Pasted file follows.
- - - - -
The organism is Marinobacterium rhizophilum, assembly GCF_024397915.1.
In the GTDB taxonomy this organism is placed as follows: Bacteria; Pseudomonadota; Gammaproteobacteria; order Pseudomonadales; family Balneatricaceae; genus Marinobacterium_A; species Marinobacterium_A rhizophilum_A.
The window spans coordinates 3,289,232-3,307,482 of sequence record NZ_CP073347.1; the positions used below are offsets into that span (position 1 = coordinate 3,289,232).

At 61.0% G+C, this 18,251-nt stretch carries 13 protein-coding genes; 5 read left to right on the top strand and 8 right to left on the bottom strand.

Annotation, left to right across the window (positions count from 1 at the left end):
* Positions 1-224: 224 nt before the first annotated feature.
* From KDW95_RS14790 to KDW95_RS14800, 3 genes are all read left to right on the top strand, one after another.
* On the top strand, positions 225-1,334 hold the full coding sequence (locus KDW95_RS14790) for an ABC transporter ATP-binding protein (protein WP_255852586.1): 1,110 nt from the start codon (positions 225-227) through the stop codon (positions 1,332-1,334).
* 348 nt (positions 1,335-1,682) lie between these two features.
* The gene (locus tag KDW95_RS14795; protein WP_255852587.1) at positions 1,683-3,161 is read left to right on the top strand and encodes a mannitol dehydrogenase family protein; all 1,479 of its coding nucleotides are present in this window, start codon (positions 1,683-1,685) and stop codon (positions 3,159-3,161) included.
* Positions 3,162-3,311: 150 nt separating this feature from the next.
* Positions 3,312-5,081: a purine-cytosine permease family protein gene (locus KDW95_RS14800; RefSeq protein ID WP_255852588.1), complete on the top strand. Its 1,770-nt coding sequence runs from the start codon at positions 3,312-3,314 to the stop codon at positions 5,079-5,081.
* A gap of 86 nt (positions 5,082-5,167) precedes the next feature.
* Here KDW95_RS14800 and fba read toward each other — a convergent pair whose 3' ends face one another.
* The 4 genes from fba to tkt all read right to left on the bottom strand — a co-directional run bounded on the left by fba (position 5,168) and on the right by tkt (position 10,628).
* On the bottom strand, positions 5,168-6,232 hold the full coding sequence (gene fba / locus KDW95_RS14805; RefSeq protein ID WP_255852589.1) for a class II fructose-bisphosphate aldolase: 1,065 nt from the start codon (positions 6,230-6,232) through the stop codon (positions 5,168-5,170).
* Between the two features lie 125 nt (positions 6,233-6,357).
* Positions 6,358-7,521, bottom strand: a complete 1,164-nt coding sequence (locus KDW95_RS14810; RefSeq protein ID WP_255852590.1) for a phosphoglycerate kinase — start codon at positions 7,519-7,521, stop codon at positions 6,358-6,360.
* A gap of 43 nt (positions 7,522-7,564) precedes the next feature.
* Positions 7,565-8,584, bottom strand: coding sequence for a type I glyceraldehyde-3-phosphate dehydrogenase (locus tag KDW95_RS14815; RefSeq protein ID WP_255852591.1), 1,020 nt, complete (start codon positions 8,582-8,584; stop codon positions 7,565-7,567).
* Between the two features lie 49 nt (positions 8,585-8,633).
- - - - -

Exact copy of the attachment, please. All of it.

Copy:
The organism is Marinobacterium rhizophilum, assembly GCF_024397915.1.
In the GTDB taxonomy this organism is placed as follows: Bacteria; Pseudomonadota; Gammaproteobacteria; order Pseudomonadales; family Balneatricaceae; genus Marinobacterium_A; species Marinobacterium_A rhizophilum_A.
The window spans coordinates 3,289,232-3,307,482 of sequence record NZ_CP073347.1; the positions used below are offsets into that span (position 1 = coordinate 3,289,232).

At 61.0% G+C, this 18,251-nt stretch carries 13 protein-coding genes; 5 read left to right on the top strand and 8 right to left on the bottom strand.

Annotation, left to right across the window (positions count from 1 at the left end):
* Positions 1-224: 224 nt before the first annotated feature.
* From KDW95_RS14790 to KDW95_RS14800, 3 genes are all read left to right on the top strand, one after another.
* On the top strand, positions 225-1,334 hold the full coding sequence (locus KDW95_RS14790) for an ABC transporter ATP-binding protein (protein WP_255852586.1): 1,110 nt from the start codon (positions 225-227) through the stop codon (positions 1,332-1,334).
* 348 nt (positions 1,335-1,682) lie between these two features.
* The gene (locus tag KDW95_RS14795; protein WP_255852587.1) at positions 1,683-3,161 is read left to right on the top strand and encodes a mannitol dehydrogenase family protein; all 1,479 of its coding nucleotides are present in this window, start codon (positions 1,683-1,685) and stop codon (positions 3,159-3,161) included.
* Positions 3,162-3,311: 150 nt separating this feature from the next.
* Positions 3,312-5,081: a purine-cytosine permease family protein gene (locus KDW95_RS14800; RefSeq protein ID WP_255852588.1), complete on the top strand. Its 1,770-nt coding sequence runs from the start codon at positions 3,312-3,314 to the stop codon at positions 5,079-5,081.
* A gap of 86 nt (positions 5,082-5,167) precedes the next feature.
* Here KDW95_RS14800 and fba read toward each other — a convergent pair whose 3' ends face one another.
* The 4 genes from fba to tkt all read right to left on the bottom strand — a co-directional run bounded on the left by fba (position 5,168) and on the right by tkt (position 10,628).
* On the bottom strand, positions 5,168-6,232 hold the full coding sequence (gene fba / locus KDW95_RS14805; RefSeq protein ID WP_255852589.1) for a class II fructose-bisphosphate aldolase: 1,065 nt from the start codon (positions 6,230-6,232) through the stop codon (positions 5,168-5,170).
* Between the two features lie 125 nt (positions 6,233-6,357).
* Positions 6,358-7,521, bottom strand: a complete 1,164-nt coding sequence (locus KDW95_RS14810; RefSeq protein ID WP_255852590.1) for a phosphoglycerate kinase — start codon at positions 7,519-7,521, stop codon at positions 6,358-6,360.
* A gap of 43 nt (positions 7,522-7,564) precedes the next feature.
* Positions 7,565-8,584, bottom strand: coding sequence for a type I glyceraldehyde-3-phosphate dehydrogenase (locus tag KDW95_RS14815; RefSeq protein ID WP_255852591.1), 1,020 nt, complete (start codon positions 8,582-8,584; stop codon positions 7,565-7,567).
* Between the two features lie 49 nt (positions 8,585-8,633).